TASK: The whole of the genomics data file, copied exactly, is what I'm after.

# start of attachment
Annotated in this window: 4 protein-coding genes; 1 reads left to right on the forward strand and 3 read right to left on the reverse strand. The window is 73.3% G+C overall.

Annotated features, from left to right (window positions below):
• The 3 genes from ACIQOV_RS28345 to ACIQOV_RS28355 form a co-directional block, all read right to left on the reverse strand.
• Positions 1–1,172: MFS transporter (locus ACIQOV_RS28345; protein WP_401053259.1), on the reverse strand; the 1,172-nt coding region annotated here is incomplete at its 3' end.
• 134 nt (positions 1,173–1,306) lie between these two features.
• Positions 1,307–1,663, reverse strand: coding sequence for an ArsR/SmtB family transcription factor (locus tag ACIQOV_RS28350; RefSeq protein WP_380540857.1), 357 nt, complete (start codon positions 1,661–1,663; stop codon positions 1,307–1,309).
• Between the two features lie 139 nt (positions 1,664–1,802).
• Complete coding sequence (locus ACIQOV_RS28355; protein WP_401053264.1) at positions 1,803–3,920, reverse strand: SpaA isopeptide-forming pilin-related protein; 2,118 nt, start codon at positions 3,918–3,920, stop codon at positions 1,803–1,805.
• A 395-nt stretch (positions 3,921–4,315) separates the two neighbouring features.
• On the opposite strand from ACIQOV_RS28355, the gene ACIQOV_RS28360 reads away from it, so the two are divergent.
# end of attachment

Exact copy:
Annotated in this window: 4 protein-coding genes; 1 reads left to right on the forward strand and 3 read right to left on the reverse strand. The window is 73.3% G+C overall.

Annotated features, from left to right (window positions below):
• The 3 genes from ACIQOV_RS28345 to ACIQOV_RS28355 form a co-directional block, all read right to left on the reverse strand.
• Positions 1–1,172: MFS transporter (locus ACIQOV_RS28345; protein WP_401053259.1), on the reverse strand; the 1,172-nt coding region annotated here is incomplete at its 3' end.
• 134 nt (positions 1,173–1,306) lie between these two features.
• Positions 1,307–1,663, reverse strand: coding sequence for an ArsR/SmtB family transcription factor (locus tag ACIQOV_RS28350; RefSeq protein WP_380540857.1), 357 nt, complete (start codon positions 1,661–1,663; stop codon positions 1,307–1,309).
• Between the two features lie 139 nt (positions 1,664–1,802).
• Complete coding sequence (locus ACIQOV_RS28355; protein WP_401053264.1) at positions 1,803–3,920, reverse strand: SpaA isopeptide-forming pilin-related protein; 2,118 nt, start codon at positions 3,918–3,920, stop codon at positions 1,803–1,805.
• A 395-nt stretch (positions 3,921–4,315) separates the two neighbouring features.
• On the opposite strand from ACIQOV_RS28355, the gene ACIQOV_RS28360 reads away from it, so the two are divergent.